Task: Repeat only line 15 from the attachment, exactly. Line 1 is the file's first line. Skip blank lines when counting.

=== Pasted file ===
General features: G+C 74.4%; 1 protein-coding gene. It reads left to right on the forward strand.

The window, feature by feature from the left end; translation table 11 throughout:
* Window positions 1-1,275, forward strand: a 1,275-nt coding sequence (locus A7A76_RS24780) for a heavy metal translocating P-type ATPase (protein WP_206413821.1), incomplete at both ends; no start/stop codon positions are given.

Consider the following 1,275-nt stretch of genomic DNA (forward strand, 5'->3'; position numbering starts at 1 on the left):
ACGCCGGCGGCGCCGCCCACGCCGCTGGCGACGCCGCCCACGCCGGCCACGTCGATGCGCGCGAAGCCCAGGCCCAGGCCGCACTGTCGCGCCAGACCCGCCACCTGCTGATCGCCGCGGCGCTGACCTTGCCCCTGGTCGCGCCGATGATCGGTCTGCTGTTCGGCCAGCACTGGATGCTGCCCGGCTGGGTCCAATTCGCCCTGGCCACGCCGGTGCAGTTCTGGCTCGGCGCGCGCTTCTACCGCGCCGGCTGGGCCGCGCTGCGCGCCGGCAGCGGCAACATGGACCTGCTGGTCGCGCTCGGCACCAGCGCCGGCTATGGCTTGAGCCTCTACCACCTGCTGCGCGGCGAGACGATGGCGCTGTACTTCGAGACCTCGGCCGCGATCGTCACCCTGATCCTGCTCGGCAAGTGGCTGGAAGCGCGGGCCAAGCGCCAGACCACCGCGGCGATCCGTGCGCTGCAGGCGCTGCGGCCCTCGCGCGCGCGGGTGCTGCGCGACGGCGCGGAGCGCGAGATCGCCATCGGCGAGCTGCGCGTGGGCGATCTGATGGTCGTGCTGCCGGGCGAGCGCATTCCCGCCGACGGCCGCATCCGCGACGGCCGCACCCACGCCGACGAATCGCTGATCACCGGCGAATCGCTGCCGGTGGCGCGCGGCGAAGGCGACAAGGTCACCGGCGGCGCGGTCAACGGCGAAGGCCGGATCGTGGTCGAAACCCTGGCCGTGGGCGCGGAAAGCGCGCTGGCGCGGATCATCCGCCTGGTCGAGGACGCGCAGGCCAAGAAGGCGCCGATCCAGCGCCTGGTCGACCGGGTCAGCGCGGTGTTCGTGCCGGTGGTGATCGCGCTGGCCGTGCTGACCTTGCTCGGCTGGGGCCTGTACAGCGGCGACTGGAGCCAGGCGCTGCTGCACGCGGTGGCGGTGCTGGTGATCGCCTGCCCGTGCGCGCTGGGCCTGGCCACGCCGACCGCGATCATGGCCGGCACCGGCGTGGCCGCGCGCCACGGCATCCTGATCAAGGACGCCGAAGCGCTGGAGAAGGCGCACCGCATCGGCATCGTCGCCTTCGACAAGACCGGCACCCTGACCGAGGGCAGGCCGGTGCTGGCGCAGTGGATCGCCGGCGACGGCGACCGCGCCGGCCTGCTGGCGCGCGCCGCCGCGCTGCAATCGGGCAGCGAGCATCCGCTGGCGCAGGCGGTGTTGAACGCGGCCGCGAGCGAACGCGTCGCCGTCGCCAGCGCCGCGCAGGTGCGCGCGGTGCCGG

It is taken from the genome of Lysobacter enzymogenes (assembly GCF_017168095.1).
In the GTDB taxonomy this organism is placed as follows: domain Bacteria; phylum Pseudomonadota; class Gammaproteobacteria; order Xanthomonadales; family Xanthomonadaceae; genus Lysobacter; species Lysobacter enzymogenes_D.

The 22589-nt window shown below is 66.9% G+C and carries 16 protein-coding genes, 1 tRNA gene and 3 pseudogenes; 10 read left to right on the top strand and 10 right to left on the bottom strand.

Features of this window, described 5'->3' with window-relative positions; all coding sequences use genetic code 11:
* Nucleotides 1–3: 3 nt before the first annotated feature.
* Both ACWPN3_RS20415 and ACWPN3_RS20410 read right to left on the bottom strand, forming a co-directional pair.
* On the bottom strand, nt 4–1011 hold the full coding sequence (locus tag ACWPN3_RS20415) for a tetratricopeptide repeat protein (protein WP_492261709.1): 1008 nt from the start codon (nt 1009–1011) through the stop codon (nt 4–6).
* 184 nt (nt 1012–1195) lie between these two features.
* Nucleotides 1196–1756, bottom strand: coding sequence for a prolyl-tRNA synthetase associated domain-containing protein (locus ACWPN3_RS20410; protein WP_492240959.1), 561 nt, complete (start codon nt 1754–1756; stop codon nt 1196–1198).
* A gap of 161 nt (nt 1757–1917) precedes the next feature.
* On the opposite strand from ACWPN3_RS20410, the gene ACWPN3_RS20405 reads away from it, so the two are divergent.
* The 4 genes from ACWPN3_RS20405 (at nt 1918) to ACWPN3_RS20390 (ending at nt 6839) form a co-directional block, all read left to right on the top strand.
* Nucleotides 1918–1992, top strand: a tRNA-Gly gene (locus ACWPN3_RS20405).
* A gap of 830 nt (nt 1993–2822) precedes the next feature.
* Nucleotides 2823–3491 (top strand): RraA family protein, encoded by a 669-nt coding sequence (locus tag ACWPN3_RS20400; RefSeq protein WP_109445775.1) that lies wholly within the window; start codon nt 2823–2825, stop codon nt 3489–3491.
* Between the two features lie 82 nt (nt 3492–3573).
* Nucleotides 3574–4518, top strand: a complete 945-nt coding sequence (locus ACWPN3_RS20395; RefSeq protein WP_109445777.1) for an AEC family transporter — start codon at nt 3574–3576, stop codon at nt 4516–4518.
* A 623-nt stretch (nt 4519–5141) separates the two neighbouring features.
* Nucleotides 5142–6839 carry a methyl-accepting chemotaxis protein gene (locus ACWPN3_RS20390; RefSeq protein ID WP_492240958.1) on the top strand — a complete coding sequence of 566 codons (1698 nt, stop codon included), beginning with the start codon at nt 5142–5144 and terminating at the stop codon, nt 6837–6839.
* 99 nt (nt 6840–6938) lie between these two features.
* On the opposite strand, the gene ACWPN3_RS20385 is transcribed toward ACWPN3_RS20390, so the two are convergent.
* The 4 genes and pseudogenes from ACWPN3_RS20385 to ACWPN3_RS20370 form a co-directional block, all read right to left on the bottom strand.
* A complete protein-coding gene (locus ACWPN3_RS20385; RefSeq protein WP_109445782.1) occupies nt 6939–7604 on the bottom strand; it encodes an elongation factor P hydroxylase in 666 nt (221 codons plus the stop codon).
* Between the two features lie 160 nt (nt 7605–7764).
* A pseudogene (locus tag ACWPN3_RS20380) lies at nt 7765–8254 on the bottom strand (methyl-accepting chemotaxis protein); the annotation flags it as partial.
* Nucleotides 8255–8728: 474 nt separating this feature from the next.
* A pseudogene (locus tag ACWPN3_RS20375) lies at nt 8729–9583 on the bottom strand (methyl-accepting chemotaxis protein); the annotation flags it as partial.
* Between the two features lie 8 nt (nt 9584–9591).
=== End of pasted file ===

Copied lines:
* A gap of 161 nt (nt 1757–1917) precedes the next feature.